Journal of Medical Entomology 07/2012; 49(4):886-94. DOI:10.1603/ME11192 · 1.82 Impact Factor
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    ABSTRACT: The cry19A operon of Bacillus thuringiensis subsp. jegathesan encodes two proteins, mosquitocidal Cry19A (ORF1; 75 kDa) and an ORF2 (60 kDa) of unknown function. Expression of the cry19A operon in an acrystalliferous strain of B. thuringiensis (4Q7) yielded one small crystal per cell, whereas no crystals were produced when cry19A or orf2 was expressed alone. To determine the function of the ORF2 protein, different combinations of Cry19A, ORF2, and the N- or C-terminal half of Cry1C were synthesized in strain 4Q7. Stable crystalline inclusions of these fusion proteins similar in shape to those in the strain harboring the wild-type operon were observed in sporulating cells. Comparative analysis showed that ORF2 shares considerable amino acid sequence identity with the C-terminal region of large Cry proteins. Together, these results suggest that ORF2 assists in synthesis and crystallization of Cry19A by functioning like the C-terminal domain characteristic of Cry protein in the 130-kDa mass range. In addition, to determine whether overexpression of the cry19A operon stabilized its shape and increased Cry19A yield, it was expressed under the control of the strong chimeric cyt1A-p/STAB-SD promoter. Interestingly, in contrast to the expression seen with the native promoter, overexpression of the operon yielded uniform bipyramidal crystals that were 4-fold larger on average than the wild-type crystal. In bioassays using the 4th instar larvae of Culex quinquefasciatus, the strain producing the larger Cry19A crystal showed moderate larvicidal activity that was 4-fold (95% lethal concentration [LC(95)] = 1.9 μg/ml) more toxic than the activity produced in the strain harboring the wild-type operon (LC(95) = 8.2 μg/ml).
    Applied and Environmental Microbiology 03/2012; 78(6):2005-12. DOI:10.1128/AEM.06750-11 · 3.95 Impact Factor
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    ABSTRACT: Strains of Bacillus thuringiensis such as B. thuringiensis subsp. israelensis (ONR-60A) and B. thuringiensis subsp. morrisoni (PG-14) pathogenic for mosquito larvae produce a complex parasporal body consisting of several protein endotoxins synthesized during sporulation that form an aggregate of crystalline inclusions bound together by a multilamellar fibrous matrix. Most studies of these strains focus on the molecular biology of the endotoxins, and although it is known that parasporal body structural integrity is important to achieving high toxicity, virtually nothing is known about the matrix that binds the toxin inclusions together. In the present study, we undertook a proteomic analysis of this matrix to identify proteins that potentially mediate assembly and stability of the parasporal body. In addition to fragments of their known major toxins, namely, Cry4Aa, Cry4Ba, Cry11Aa, and Cyt1Aa, we identified peptides with 100% identity to regions of Bt152, a protein coded for by pBtoxis of B. thuringiensis subsp. israelensis, the plasmid that encodes all endotoxins of this subspecies. As it is known that the Bt152 gene is expressed in B. thuringiensis subsp. israelensis, we disrupted its function and showed that inactivation destabilized the parasporal body matrix and, concomitantly, inclusion aggregation. Using fluorescence microscopy, we further demonstrate that Bt152 localizes to the parasporal body in both strains, is absent in other structural or soluble components of the cell, including the endospore and cytoplasm, and in ligand blots binds to purified multilamellar fibrous matrix. Together, the data show that Bt152 is essential for stability of the parasporal body of these strains.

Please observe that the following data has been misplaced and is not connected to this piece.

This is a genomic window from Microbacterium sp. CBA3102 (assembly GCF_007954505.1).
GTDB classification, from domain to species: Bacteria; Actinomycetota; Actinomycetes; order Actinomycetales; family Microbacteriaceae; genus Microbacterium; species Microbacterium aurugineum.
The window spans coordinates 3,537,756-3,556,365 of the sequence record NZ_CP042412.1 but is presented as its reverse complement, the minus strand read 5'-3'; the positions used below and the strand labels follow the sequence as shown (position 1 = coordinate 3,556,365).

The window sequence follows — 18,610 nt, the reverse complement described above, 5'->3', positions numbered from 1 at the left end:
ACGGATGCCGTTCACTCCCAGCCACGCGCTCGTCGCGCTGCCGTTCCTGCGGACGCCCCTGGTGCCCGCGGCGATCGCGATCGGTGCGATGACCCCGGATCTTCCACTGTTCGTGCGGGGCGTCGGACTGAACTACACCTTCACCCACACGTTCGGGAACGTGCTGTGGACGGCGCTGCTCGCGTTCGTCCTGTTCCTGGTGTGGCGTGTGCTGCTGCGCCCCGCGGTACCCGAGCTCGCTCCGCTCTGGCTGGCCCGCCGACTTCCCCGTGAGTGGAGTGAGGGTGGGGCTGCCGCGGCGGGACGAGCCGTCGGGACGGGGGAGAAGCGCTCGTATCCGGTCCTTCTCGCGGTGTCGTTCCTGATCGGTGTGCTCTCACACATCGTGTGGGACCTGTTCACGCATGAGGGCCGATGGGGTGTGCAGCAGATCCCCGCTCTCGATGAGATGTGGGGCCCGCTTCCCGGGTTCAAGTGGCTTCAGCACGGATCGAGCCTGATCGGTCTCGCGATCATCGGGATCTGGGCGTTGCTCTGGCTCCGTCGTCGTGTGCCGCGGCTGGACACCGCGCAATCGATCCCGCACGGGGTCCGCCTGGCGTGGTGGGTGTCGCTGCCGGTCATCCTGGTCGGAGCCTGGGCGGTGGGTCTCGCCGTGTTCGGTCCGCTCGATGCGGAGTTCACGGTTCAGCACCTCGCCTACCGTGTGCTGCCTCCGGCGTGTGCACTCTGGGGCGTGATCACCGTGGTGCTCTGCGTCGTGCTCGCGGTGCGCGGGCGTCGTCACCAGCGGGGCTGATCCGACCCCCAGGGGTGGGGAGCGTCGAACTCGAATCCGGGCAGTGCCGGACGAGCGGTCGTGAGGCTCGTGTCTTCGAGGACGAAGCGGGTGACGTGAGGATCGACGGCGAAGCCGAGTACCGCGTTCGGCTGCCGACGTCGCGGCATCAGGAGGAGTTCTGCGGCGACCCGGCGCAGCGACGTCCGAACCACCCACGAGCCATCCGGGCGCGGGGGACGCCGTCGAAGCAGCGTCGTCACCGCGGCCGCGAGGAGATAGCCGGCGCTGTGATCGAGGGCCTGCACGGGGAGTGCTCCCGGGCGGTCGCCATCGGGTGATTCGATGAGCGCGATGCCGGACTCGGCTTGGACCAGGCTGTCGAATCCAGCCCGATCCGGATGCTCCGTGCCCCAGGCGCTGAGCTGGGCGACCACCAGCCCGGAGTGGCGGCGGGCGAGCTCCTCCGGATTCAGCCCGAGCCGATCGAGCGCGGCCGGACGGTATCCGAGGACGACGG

Journal of bacteriology 12/2011; 194(6):1562-71. DOI:10.1128/JB.06095-11 · 2.69 Impact Factor

Publication Stats

3k Citations
496.86 Total Impact Points

Institutions

  • 1977–2015
    • University of California, Riverside
      • • Department of Entomology
      • • Institute for Integrative Genome Biology
      Riverside, California, United States
  • 2013
    • Pacific Reproductive Center
      Los Ángeles, California, United States
  • 2007–2011
    • California Baptist University
      • Natural and Mathematical Sciences
      Riverside, California, United States
  • 2009
    • Florida A&M University
      Tallahassee, Florida, United States
  • 2001
    • The University of Arizona
      • Department of Entomology
      Tucson, AZ, United States
  • 1997
    • CSU Mentor
      Long Beach, California, United States
  • 1975
    • Thompson Institute
      New York City, New York, United States